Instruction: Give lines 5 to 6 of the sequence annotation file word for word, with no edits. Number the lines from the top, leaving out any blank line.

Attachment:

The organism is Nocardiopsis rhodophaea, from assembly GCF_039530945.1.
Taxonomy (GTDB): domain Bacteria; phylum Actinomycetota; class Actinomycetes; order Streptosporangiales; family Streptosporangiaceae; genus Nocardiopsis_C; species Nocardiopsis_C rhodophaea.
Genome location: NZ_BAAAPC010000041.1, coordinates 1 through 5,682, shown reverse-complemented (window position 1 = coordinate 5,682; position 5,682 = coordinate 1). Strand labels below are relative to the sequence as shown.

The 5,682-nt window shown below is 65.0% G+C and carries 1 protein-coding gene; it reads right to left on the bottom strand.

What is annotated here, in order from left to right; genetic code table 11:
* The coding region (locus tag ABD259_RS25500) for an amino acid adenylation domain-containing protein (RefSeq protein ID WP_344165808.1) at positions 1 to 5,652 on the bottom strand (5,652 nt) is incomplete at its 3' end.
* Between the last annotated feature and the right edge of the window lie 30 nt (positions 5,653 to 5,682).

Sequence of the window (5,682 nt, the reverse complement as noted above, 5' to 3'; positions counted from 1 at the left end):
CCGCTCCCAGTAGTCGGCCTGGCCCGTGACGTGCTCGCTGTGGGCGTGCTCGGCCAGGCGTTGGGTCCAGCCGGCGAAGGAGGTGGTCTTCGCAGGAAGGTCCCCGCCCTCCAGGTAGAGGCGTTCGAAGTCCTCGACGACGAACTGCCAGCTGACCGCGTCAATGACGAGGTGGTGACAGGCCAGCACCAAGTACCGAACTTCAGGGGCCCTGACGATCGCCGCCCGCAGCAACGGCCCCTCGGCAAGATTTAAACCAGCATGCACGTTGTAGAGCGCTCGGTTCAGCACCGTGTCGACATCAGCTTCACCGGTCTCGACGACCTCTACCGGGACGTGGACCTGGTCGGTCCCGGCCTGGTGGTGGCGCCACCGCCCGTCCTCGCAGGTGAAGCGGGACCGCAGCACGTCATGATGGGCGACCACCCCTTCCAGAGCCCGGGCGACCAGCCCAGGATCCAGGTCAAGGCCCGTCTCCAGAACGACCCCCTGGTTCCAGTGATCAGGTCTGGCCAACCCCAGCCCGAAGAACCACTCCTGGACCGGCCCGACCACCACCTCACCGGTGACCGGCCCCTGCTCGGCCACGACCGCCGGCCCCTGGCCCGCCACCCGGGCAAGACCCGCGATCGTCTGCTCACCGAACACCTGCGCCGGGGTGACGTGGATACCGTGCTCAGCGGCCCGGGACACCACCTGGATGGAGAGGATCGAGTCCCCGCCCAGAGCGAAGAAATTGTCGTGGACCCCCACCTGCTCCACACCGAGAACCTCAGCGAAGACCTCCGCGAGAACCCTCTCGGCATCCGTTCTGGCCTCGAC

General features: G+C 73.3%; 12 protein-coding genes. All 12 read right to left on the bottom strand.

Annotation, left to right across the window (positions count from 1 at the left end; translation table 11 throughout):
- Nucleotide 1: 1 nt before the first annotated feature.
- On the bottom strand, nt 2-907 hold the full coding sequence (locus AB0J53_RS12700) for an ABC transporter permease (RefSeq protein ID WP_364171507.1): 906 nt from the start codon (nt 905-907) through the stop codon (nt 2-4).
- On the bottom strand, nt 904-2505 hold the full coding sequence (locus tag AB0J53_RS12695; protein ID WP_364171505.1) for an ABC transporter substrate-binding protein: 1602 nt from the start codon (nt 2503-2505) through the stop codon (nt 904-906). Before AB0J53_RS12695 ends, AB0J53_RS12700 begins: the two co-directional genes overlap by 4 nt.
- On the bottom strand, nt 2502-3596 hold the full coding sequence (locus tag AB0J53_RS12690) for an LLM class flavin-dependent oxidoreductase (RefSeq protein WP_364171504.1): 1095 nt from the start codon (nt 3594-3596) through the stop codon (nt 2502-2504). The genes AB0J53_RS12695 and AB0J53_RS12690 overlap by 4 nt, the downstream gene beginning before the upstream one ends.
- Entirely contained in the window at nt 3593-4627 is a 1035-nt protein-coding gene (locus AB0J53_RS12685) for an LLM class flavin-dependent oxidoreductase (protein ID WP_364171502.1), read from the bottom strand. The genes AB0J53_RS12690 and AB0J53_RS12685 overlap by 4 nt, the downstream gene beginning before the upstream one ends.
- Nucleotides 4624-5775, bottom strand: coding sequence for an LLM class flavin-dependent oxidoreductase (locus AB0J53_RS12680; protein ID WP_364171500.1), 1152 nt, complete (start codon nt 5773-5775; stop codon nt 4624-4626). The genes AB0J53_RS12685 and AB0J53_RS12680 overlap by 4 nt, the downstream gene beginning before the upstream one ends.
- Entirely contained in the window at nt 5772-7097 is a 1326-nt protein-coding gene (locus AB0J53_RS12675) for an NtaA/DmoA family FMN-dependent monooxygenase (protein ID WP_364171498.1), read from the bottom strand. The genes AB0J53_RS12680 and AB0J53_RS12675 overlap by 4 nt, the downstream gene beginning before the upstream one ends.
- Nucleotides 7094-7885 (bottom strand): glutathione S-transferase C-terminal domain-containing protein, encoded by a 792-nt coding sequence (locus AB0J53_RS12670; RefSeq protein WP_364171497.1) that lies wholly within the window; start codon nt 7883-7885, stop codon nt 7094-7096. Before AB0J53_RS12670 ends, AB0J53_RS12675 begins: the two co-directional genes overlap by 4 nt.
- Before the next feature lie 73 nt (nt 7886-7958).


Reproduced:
What is annotated here, in order from left to right; genetic code table 11:
* The coding region (locus tag ABD259_RS25500) for an amino acid adenylation domain-containing protein (RefSeq protein ID WP_344165808.1) at positions 1 to 5,652 on the bottom strand (5,652 nt) is incomplete at its 3' end.